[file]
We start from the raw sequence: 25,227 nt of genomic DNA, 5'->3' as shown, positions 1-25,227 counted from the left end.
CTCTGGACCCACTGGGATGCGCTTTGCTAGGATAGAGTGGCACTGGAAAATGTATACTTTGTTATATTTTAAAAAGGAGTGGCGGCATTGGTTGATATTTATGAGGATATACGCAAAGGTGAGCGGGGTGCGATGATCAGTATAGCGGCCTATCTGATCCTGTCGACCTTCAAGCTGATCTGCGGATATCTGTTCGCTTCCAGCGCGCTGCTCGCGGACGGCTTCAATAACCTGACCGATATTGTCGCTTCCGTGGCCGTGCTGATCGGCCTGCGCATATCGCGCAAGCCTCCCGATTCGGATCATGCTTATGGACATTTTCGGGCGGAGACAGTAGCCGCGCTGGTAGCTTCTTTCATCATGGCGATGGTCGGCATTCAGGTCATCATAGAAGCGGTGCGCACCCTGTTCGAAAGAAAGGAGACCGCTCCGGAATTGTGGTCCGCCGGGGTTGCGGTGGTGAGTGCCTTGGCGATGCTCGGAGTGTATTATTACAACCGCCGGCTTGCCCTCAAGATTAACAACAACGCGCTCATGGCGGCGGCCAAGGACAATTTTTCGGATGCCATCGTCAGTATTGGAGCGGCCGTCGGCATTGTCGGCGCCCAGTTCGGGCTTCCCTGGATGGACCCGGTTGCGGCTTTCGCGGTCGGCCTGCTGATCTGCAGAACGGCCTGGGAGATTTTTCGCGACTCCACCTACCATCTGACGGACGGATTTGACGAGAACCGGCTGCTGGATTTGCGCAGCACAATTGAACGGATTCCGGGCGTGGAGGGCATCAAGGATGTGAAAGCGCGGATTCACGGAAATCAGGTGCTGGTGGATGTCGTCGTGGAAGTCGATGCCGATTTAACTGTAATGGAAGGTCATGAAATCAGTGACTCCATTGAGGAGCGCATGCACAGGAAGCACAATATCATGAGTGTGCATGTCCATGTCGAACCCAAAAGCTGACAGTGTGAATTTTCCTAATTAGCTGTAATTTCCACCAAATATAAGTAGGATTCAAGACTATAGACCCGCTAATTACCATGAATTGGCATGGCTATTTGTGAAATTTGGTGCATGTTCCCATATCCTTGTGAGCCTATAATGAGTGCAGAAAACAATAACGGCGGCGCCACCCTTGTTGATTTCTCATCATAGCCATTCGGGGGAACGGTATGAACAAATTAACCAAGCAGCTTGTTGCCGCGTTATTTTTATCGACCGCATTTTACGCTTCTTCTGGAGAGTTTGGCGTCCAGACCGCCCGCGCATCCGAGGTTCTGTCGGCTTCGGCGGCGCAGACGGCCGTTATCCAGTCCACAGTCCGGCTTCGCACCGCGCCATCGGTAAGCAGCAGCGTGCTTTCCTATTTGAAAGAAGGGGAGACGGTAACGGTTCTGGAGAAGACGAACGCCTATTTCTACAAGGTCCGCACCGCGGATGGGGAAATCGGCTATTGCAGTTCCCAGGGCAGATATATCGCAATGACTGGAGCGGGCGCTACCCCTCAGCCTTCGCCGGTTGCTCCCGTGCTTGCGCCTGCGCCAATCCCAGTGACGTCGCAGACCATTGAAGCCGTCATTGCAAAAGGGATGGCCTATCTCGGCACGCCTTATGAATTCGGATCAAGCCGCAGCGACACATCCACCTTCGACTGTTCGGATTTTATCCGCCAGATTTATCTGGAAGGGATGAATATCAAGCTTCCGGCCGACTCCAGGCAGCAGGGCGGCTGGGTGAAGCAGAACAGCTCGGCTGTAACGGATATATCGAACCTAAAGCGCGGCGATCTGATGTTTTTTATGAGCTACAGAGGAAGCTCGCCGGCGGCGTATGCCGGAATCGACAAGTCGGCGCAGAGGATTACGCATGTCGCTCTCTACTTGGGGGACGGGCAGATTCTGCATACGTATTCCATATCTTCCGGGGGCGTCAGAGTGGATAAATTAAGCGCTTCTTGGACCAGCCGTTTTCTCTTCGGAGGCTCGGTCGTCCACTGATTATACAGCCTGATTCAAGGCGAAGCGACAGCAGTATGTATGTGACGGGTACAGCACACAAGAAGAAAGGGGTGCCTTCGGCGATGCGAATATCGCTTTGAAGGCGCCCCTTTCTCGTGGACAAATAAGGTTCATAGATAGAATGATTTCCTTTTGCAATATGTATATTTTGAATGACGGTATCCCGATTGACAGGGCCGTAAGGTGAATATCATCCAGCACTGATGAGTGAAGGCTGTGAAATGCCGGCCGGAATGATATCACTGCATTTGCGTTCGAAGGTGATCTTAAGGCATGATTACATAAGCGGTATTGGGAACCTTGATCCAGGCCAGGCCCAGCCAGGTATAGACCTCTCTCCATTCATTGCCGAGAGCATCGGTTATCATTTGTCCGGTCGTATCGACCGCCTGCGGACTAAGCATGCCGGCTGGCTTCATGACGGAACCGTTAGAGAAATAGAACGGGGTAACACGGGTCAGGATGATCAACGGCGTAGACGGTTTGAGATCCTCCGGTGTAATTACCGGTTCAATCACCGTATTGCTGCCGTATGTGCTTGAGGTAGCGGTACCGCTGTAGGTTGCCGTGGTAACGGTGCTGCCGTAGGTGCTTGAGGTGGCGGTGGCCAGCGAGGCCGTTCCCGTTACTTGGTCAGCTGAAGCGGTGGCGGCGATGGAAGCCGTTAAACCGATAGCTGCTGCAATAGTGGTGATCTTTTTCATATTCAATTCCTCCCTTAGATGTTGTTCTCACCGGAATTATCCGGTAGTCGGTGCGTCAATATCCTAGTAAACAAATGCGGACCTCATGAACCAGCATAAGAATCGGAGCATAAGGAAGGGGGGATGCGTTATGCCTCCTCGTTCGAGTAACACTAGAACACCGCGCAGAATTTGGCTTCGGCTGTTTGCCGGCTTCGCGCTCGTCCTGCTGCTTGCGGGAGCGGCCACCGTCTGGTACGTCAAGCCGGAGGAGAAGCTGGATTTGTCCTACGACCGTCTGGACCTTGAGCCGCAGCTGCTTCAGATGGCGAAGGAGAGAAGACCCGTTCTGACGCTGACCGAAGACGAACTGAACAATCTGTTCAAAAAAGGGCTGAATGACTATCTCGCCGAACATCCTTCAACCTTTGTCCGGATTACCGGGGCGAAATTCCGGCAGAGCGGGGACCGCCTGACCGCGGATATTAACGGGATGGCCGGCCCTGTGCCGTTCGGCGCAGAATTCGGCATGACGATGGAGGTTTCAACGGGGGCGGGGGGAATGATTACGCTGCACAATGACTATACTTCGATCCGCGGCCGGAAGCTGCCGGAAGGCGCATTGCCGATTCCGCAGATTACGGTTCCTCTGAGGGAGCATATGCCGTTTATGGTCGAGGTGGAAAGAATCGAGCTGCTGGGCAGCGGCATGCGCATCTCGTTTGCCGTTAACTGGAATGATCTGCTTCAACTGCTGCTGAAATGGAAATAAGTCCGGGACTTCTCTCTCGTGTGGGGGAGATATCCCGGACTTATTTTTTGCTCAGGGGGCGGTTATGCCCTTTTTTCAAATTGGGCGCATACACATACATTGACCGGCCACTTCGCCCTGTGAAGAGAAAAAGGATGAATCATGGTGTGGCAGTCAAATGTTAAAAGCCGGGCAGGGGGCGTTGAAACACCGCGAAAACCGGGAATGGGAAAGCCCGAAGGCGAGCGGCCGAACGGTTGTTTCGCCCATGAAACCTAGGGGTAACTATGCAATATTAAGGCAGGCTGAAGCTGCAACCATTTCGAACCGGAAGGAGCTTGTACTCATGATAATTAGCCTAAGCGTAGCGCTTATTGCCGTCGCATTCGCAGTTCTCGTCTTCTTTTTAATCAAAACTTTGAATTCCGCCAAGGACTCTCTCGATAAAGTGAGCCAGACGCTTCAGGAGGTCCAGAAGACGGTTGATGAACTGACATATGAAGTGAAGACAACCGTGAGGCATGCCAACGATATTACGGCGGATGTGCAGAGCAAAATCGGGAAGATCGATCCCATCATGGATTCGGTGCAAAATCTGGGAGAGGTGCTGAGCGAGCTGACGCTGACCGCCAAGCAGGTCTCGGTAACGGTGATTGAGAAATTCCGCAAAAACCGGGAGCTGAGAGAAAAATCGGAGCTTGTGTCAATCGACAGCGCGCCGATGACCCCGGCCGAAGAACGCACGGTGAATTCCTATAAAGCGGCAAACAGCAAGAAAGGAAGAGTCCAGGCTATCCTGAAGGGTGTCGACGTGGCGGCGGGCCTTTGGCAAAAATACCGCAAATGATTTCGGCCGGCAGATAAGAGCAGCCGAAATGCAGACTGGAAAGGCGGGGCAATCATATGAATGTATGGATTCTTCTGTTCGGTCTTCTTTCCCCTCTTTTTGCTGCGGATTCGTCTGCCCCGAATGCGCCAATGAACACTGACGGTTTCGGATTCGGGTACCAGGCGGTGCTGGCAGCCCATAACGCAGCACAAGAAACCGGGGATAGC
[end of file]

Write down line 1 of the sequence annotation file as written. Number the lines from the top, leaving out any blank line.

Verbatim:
We start from the raw sequence: 25,227 nt of genomic DNA, 5'->3' as shown, positions 1-25,227 counted from the left end.